The time series of MHT in the South Atlantic, obtained using a combination of XBT and satellite observations and coupled general circulation models, has served to assess the potential predictability of monsoon rainfall. The global monsoon system is defined by regions where summer precipitation exceeds 75% of the total annual rainfall (Wang et al., 2012). These regions encompass more than 55% of the global population and are important sites for global agricultural output. Decadal variability of the South Atlantic MOC and MHT plays a key role in modulating global atmospheric circulation via its influence on interhemispheric redistributions of momentum, heat, and moisture that influence the global monsoon system (Lopez et al., 2016). MOC variability could modulate the strength of global monsoons with a 20–30 year advance lead time (Lopez et al., 2016), which suggests that the time series obtained from the AX18 XBT transect at 34°S could serve as a predictor of monsoon precipitation.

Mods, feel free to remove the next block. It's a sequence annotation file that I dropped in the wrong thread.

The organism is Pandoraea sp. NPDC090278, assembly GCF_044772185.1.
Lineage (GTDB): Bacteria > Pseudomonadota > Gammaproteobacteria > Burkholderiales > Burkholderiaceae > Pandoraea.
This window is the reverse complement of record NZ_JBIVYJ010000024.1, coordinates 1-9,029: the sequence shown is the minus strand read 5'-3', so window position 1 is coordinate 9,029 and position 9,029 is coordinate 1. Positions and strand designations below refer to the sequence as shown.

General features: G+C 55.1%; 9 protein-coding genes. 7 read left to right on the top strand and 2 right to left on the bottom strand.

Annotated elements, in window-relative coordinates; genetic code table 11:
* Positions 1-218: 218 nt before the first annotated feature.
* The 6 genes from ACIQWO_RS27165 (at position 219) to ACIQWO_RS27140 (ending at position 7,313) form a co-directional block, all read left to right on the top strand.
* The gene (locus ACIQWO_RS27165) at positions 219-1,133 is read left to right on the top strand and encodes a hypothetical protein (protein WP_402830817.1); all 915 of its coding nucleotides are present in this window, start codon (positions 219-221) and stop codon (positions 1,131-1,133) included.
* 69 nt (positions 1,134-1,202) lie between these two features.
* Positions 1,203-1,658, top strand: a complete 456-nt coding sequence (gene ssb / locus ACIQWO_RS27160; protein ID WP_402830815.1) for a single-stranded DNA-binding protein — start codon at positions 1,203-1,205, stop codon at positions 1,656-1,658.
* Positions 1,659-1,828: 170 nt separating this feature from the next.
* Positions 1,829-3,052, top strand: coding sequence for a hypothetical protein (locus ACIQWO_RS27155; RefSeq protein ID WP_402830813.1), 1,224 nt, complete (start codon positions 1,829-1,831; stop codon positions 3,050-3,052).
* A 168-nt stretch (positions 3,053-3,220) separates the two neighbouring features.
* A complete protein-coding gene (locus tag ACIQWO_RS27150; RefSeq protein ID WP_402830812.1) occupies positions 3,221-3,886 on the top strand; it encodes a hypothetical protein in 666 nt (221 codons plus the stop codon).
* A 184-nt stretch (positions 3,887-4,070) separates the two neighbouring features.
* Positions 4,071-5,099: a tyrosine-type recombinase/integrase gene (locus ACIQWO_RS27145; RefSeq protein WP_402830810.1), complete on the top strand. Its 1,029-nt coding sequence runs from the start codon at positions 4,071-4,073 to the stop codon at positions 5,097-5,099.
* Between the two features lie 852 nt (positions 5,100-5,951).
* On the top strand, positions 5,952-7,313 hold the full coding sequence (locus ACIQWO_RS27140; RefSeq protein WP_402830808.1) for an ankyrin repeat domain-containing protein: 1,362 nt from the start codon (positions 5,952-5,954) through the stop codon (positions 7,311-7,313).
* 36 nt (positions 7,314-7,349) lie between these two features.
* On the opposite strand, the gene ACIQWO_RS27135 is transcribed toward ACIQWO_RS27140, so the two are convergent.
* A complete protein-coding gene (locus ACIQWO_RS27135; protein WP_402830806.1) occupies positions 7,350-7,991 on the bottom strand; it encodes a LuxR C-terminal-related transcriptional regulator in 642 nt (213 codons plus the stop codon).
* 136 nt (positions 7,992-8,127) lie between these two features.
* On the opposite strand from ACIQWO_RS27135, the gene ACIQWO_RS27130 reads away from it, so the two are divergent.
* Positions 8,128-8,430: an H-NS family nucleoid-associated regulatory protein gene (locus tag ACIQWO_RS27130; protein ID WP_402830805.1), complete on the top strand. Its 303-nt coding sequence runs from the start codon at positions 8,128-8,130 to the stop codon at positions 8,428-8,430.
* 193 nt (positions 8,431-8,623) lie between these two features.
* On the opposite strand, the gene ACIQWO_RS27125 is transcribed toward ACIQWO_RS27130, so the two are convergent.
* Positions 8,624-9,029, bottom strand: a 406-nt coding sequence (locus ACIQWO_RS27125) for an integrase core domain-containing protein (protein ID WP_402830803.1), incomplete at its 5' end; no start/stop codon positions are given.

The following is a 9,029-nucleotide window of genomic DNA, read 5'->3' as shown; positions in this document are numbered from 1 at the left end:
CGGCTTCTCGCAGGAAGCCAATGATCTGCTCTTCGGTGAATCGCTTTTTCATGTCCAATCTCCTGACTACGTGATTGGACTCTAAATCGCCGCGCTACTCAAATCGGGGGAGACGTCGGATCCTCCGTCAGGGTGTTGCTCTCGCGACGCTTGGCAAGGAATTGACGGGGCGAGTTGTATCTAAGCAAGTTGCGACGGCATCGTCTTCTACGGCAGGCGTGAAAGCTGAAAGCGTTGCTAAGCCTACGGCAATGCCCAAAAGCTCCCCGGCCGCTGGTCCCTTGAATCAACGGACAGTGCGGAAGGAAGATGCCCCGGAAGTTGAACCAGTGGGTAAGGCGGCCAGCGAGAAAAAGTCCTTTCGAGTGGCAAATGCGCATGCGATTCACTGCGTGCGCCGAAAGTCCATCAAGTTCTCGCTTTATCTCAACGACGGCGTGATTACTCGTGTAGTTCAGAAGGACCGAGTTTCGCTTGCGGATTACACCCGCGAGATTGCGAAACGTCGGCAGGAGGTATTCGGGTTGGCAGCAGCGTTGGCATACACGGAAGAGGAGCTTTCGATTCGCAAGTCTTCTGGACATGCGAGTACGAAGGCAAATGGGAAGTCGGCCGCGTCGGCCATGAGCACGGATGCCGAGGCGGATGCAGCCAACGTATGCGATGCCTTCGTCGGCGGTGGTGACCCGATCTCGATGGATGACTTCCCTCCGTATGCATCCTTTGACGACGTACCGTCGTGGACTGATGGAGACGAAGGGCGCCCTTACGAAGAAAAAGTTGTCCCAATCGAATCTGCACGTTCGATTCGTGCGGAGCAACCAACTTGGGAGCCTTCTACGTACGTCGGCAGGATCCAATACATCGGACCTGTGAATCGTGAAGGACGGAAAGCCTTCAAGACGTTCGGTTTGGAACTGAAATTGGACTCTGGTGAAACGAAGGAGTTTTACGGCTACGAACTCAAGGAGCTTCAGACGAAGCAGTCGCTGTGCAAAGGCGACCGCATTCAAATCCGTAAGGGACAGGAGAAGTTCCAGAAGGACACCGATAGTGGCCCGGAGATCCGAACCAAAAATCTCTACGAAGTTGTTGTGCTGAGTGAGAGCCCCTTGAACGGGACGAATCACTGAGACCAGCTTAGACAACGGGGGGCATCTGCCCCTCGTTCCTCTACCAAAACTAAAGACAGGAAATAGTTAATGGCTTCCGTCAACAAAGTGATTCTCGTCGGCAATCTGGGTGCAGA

Transport estimates from the AX18 transect were used to reconstruct a century-long MOC estimate from 20° to 35°S in the South Atlantic (Lopez et al., 2017) using a multivariate Empirical Orthogonal Function method, which quantifies the joint covariability between MOC and SST (Figure 10A). Four SST products were employed, including the Hadley Center SST (HadSST), the Extended Reconstructed SST version 3 and 4 (ERSSTv3 and ERSSTv4), and the Centennial Observational Based Estimates SST (COBE-SST). An MOC was jointly derived from XBT and altimetry observations that extend from 1993 to the present (2017). For reconstruction purposes, this is referred to as the training period to obtain the joint covariance of observed SST-MOC. The reconstructed century-long MOC was then used to assess the role of the MOC in modulating extreme weather events, such as heat waves over the US (Figure 10B). For example, there is an increase in the likelihood of heat waves in the US when the South Atlantic MOC is weaker than normal compared to those periods when the MOC is stronger than normal. South Atlantic MOC variability leads US heat wave occurrence by about 30 years (Figure 10C). This is consistent with the model results of Lopez et al. (2016) and highlights the need for continuing the effort to monitor the MOC through XBT and other observational platforms, as the MOC is a potential predictor of high-impact extreme weather events on decadal timescales. This longer time series, together with historical weather records, will allow us to dynamically and statistically assess the role of the South Atlantic MOC on global weather events.